There is this prevailing idea that God has personhood and that humanity is somehow styled on his image. Atheists believes that the causality here works the other way such that humanity existed and styled God on the image of humanity. But who would want to let minor quibbles like that get in the way of a good god-design? These anthropogenic properties of God manifest themselves in different ways: looks, emotions, rationality and sentience.
The problem here is that these things make a lot of sense in the context of humanity but not so much sense in the context of a divine being. Emotions, as you will see later in this collection, have functional properties as reason for their existence with basis in evolution. This makes no sense for a god.
The tricky concept of personhood is equally troubling. Without going into the complex area of defining personhood, let’s look simply at humour. This is something which we humans take for granted. GSOH – Good Sense Of Humour – is something you often see in a list of demands on dating sites and classified ads (so I’ve been told), which goes some way to showing how important a characteristic it is for us to see in other people. Humour and comedy plays a massive role in society and our day to day interactions. In short, it is necessary component to our humanity. For a human to lack the dimensions of humour and comedy, of jokes and laughing, would mean they would be lacking a desired human characteristic.
By being a required characteristic that most of us would demand in a partner, it is surprising that we would be expected to love God if he didn’t have that capcity.
As one Bible study page states:
It is logical to conclude that since our Creator God made man after himself, and we know we have a sense of humor, that he would have one too! If we can look around us and find things funny, so can he. Those who study the Bible can become so familiar with its verses and teachings that they forget to step back and consider what they read from a different angle. We need to change our perspective of Scripture to discover yet another side of our God.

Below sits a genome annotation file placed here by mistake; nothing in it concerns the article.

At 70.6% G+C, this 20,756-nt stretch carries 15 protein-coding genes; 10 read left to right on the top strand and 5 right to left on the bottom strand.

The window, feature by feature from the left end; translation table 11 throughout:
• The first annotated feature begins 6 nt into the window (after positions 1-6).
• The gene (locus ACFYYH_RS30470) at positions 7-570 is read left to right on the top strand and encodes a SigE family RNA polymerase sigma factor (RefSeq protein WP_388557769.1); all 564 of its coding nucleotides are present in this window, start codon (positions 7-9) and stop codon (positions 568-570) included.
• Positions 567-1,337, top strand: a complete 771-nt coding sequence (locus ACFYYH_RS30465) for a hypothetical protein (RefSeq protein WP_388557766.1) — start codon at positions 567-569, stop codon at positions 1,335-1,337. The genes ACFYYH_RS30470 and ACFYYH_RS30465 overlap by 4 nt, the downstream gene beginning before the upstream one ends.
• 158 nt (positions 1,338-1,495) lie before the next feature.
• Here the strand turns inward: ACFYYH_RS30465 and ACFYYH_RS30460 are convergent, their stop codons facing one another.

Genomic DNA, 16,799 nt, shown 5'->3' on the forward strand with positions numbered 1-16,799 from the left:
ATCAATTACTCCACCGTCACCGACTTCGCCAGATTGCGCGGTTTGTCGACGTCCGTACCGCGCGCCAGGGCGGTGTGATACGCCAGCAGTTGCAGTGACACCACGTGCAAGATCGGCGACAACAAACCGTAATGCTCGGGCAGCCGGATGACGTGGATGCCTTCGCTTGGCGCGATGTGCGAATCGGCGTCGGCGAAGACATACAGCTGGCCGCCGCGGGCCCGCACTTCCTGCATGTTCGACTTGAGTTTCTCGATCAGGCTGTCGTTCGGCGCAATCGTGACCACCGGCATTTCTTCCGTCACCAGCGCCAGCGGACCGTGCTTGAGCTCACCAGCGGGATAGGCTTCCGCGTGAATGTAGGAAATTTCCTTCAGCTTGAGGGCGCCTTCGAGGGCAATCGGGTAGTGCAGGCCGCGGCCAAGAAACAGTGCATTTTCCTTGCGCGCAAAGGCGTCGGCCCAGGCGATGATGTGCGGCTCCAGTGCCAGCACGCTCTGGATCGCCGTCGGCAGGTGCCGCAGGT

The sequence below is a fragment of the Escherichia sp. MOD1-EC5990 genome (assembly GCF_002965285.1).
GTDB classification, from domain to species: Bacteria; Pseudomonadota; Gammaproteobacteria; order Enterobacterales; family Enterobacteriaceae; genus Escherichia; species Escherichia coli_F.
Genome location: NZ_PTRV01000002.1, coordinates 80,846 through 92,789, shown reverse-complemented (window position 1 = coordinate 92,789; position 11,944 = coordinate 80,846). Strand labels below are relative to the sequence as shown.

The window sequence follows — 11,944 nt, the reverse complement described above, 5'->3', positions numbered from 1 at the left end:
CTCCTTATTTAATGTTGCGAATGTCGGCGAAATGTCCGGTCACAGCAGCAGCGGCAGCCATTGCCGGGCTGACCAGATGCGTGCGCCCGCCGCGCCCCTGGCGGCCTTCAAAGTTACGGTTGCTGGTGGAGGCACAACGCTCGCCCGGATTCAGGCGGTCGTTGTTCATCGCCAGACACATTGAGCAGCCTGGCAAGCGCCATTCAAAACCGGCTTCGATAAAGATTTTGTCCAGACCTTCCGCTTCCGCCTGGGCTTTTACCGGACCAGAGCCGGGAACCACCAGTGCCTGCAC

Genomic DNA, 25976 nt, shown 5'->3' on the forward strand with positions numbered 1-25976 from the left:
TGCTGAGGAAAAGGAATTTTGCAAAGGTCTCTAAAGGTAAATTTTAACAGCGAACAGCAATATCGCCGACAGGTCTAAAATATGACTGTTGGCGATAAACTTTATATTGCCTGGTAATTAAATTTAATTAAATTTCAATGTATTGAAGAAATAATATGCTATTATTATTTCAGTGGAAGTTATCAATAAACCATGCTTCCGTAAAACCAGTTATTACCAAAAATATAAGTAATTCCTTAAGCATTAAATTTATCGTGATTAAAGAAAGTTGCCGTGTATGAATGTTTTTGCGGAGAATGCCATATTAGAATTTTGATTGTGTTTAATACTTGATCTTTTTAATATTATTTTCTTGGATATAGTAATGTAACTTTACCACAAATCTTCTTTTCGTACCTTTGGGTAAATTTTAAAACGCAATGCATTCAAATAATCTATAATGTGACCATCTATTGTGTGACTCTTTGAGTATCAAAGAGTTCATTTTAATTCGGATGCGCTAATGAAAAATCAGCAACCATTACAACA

For God to lack these dimensions would, to me, mean that God lacked something that we had. According to the Bible, God has anger, jealousy and love. But it doesn’t appear that God has a penchant for gags and laughing. Not that the Bible should be some joke book (though with the amount of death and condemnation, the odd gag wouldn’t go miss..), but there really is no evidence to support the idea that od has a happy, laughy, jokey side.
One of the problems for God is that he is supposedly omniscient, which means he would know the punchlines and even the experiential knowledge of what he himself (gender alert) would feel at that exact future moment of comedy. I simply cannot see a divine transcendent being having the capacity to laugh uproariously about anything.
One could argue that there are other types of comedy, that you can re0watch brilliant comic actors, films and scenes and derive pleasure from seeing that which you already know. Of course, if God is outside of time, it is hard to see how he can in any way interact with the world in what would appear to be an instantaneous moment as opposed to the billions of years of chronology that we have. As Jerry Corley’s Comedy Clinic states:
One of the most common questions I get as a stand up comedian, writer and now coach is: What is the key to comedy?
And although there are too many variables for me to even suggest that I have all the answers when it comes to comedy, I can give you the key. That’s right I can give you the key to comedy.
The key is SURPRISE.
If we break comedy down; I mean, really break comedy down into parts, then we can start to design solutions. So let’s do that briefly in this blog post.
I guess we can all agree that for comedy to be comedy, we need to get the audience to laugh, right? So that’s our problem. We need to make people laugh.
So let’s find a solution…
Somebody has to be laughing in order for someone to say that something is comedic or humorous. Now that we know that, we need to know what causes people to laugh.
According to several psychologists, the number one element that triggers human laughter is surprise.
Create surprise and do it well and the audience almost has no choice but to laugh.
Imagine that power as a comedian; to put the audience in the position where they have no choice but to laugh!
Now that we have that psychological element in place we are part of the way through solving our problem. The next question is how to we pull that trigger?
We create surprise in our writing or our dialogue, conversation, speech or script.
God just wouldn’t be good at being surprised.
Academics like Steven Pinker have expressed the functional benefits of laughter from an evolutionary psychological point of view, none of which would be relevant to the case of God.
In shirt, it doesn’t really seem plausible that God would be able to laugh, get most if not all humour, have a sense of humour or be funny himself; and this might just invalidate God’s personhood.